First question: how should the questioning be conducted? As CPR 71.6 is incorporated, questioning should be carried out by a court officer. The judge may only be involved where there are ‘compelling reasons’ why the questioning should take place in his presence (CPR PD 71.2.2). There is nothing in the rules to suggest that use of the rule 33.3(2)(b) procedure is of itself a ‘compelling reason’. Further, it should be remembered that at such a hearing: the judge does not ask questions; the judgment creditor must attend to do so; the helpful, enforcement-focused, standard questionnaires are not used; and while the questioning is recorded, no judicial note is made (CPR PD 71.5). This process, carried into the FPR without amendment, conflicts in almost every respect with the precipitous proactivity suggested in the Red Book.
I would far rather that the debtor is questioned by the court officer using the standard questionnaire forms, which I can review later, if I have provided time in the list to consider the most appropriate remedy, and in the presence of the parties.
Assuming that an appointment for the parties to attend immediately after the questioning of the paying party has been listed when the judge can consider the completed standard questionnaires compiled by the court officer, the second question arises: how can the judge make, for example, an interim charging order without sight of admissible evidence of title to the land to be charged? Further, as the use of N349 and N379 is mandatory by virtue of the CPR and rule 33.3(1), if the judge considers that enforcement by a TPDO or FCO is appropriate, it must be necessary for the applicant to apply formally on the mandated form and pay the appropriate fee.
What if the district judge is asked to make an AEO to enforce arrears of maintenance? Again, assuming that a hearing to consider the appropriate mode of enforcement has been listed to follow the questioning, and the hearing is treated as the hearing date for the purposes of schedule 2 to rule 4 of order 27 of the CPR, how does s/he get round the requirement to allow the debtor eight days to file their N56, being a prescribed form and, perhaps more importantly, an essential first step in the procedural route to committal in the event of non-compliance?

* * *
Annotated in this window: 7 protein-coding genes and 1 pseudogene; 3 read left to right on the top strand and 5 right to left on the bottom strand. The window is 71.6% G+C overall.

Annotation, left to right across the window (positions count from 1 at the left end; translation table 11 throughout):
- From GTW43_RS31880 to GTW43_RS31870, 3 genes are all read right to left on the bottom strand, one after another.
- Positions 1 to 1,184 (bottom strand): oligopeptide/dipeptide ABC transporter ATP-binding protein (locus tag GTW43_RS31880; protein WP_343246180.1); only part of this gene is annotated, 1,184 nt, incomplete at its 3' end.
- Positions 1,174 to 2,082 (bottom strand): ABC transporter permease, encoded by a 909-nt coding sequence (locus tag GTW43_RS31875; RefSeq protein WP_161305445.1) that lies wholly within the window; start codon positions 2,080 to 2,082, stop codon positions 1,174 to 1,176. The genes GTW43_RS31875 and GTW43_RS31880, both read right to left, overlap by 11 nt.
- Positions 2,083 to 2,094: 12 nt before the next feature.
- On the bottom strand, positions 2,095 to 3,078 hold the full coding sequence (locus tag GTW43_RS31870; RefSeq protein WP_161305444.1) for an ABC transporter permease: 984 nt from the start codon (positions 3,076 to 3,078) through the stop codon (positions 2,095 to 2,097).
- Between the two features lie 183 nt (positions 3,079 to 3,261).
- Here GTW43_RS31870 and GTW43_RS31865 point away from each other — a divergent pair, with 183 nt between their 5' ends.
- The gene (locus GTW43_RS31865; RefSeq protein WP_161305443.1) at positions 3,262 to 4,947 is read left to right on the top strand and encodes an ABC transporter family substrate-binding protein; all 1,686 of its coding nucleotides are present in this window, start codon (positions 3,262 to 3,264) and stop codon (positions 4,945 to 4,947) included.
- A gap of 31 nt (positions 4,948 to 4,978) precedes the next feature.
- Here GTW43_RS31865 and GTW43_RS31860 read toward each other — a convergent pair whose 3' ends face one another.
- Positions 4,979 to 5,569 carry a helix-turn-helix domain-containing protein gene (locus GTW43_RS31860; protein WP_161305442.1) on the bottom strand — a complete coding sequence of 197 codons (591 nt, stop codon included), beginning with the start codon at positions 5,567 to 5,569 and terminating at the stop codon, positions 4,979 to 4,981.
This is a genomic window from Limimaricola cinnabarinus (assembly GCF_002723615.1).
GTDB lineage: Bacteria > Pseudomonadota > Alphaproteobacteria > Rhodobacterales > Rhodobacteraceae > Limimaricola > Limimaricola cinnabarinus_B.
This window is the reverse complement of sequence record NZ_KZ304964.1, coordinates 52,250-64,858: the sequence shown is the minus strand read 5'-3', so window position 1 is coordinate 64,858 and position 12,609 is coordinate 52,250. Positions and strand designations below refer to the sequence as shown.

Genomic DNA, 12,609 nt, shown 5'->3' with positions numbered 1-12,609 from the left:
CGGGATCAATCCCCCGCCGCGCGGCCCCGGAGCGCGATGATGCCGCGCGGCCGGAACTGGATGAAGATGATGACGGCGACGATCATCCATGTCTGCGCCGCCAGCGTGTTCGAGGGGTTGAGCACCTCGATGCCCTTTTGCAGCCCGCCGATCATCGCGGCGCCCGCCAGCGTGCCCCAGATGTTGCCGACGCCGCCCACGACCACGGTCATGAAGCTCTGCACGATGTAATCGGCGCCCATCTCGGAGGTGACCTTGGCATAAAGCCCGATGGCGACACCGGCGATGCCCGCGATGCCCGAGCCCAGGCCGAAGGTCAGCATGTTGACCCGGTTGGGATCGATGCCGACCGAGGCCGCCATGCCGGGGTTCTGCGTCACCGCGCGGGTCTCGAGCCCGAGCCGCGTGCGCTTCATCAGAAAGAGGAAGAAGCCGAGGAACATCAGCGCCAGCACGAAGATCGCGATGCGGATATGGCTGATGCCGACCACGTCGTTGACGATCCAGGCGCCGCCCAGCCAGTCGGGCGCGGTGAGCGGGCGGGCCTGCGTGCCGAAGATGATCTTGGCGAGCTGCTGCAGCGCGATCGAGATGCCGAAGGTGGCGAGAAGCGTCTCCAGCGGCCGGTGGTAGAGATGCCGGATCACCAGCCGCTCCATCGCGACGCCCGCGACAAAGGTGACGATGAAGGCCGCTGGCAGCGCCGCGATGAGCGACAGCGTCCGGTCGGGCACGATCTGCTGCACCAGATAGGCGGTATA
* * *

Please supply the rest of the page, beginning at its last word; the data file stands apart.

What about the requirement for personal service upon the debtor, not less than five days before the AEO hearing, of the requirement to attend? Will the N39 serve the purposes of N336/7, too, even though no reference is made in the former to an application for AEO? After all, there have to be some article 6 limits to the use of powers to abridge time for service or disapply inconvenient rules. Finally, where is the district judge going to find time to do all this, in the likely presence of two litigants in person?
There is nothing in rule 33 to require the district judge to plump for just one method of enforcement. There may be several appropriate methods indicated by the questionnaire replies and it seems to me that I am entitled to draw these to the attention of the parties and leave it to the applicant to make a choice. If I opt for one to the exclusion of others, the selected method may fail to the temporal and, perhaps, financial disadvantage of the applicant. Of course, I cannot be sued in negligence if I make the wrong selection, but why would any judge willingly place themselves in such a position?
District Judge Peter Glover sits at Dartford County Court. This is the first of two articles on enforcement and the family court